Dr. Raphael Golb, son of University of Chicago Oriental Institute historian Dr. Norman Golb, was found guilty on 51 felony and misdemeanor counts of identity theft, forgery, criminal impersonation, aggravated harassment, and the unauthorized use of a computer in the Criminal Division of the New York Supreme Court, September 30, 2010.

Dr. Raphael Golb, son of University of Chicago Oriental Institute historian Dr. Norman Golb, was found guilty on 30 felony and misdemeanor counts of identity theft, forgery, criminal impersonation, aggravated harassment, and the unauthorized use of a computer in the Criminal Division of the New York Supreme Court, September 30, 2010.

The Criminal Division of the New York Supreme Court has found Dr. Raphael Golb, son of University of Chicago Oriental Institute historian Dr. Norman Golb, GUILTY of multiple felony and misdemeanor counts of identity theft, criminal impersonation, forgery, aggravated harassment, and the unauthorized use of a computer. The charges stem from a bizarre case where Dr. Golb used an army of internet aliases to falsely charge his father’s perceived rival, NYU Judaic Studies professor Dr. Lawrence Schiffman, with plagiarism, and then criminally impersonated Dr. Schiffman by opening an email account in Schiffman’s name, emailing Schiffman’s students and colleagues, and admitting to the “plagiarism” on Schiffman’s behalf. Dr. Golb was also charged with criminally impersonating and/or assuming the identity of Dr. Frank Moore Cross, Dr. Jonathan Seidel, Dr. Jeffrey Gibson, Dr. Stephen Goranson; the aggravated harassment of Dr. Lawrence Schiffman, Dr. Stephen Goranson, and Dr. Robert Cargill; and of the unauthorized use of a NYU computer.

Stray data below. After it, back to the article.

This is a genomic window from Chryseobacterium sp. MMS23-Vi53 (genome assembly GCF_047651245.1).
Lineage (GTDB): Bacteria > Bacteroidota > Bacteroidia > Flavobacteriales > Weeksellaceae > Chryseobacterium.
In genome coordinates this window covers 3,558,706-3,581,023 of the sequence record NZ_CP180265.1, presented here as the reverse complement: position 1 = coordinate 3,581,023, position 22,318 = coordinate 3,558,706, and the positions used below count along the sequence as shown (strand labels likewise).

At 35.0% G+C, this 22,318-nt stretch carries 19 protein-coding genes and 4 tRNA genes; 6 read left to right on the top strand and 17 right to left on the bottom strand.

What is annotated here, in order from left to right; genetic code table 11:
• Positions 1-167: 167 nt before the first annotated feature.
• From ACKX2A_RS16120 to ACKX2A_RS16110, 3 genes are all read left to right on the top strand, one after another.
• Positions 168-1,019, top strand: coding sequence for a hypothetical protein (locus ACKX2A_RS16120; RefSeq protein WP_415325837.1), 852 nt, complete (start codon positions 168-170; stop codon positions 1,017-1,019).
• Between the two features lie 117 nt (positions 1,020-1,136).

The 12-person jury of Dr. Golb’s peers wasted little time in finding him guilty on multiple counts.

So much for the “it may not be very nice, but it’s not illegal” defense. It’s illegal too!

Dr. Golb admitted under cross-examination that he lied to police during his initial arrest interview, and that he had indeed created all of the emails he sent to NYU and UCLA faculty and administrators.

Dr. Golb’s defense attorneys, Ron Kuby (who is notable enough to have a Wikipedia page ;-) and David Breitbart, attempted to argue that Dr. Golb’s criminal impersonation, identity theft, and forgery were protected under the U.S. Constitution’s First Amendment right to free speech. The jury apparently was not impressed with the defense’s attempt to use protected speech afforded it by the criminal justice process (witnesses cannot sue the defense for libelous, defamatory, and/or false claims made during the trial) to attack Dr. Golb’s victims further. Despite attempting to turn the trial into a referendum on Dr. Golb’s views about the Dead Sea Scrolls, attempting to put Dr. Schiffman on trial for plagiarism he did not commit, or using a parody/satire/I was just kidding/it was all a joke defense, the jury saw through defense tactics and found Dr. Golb guilty.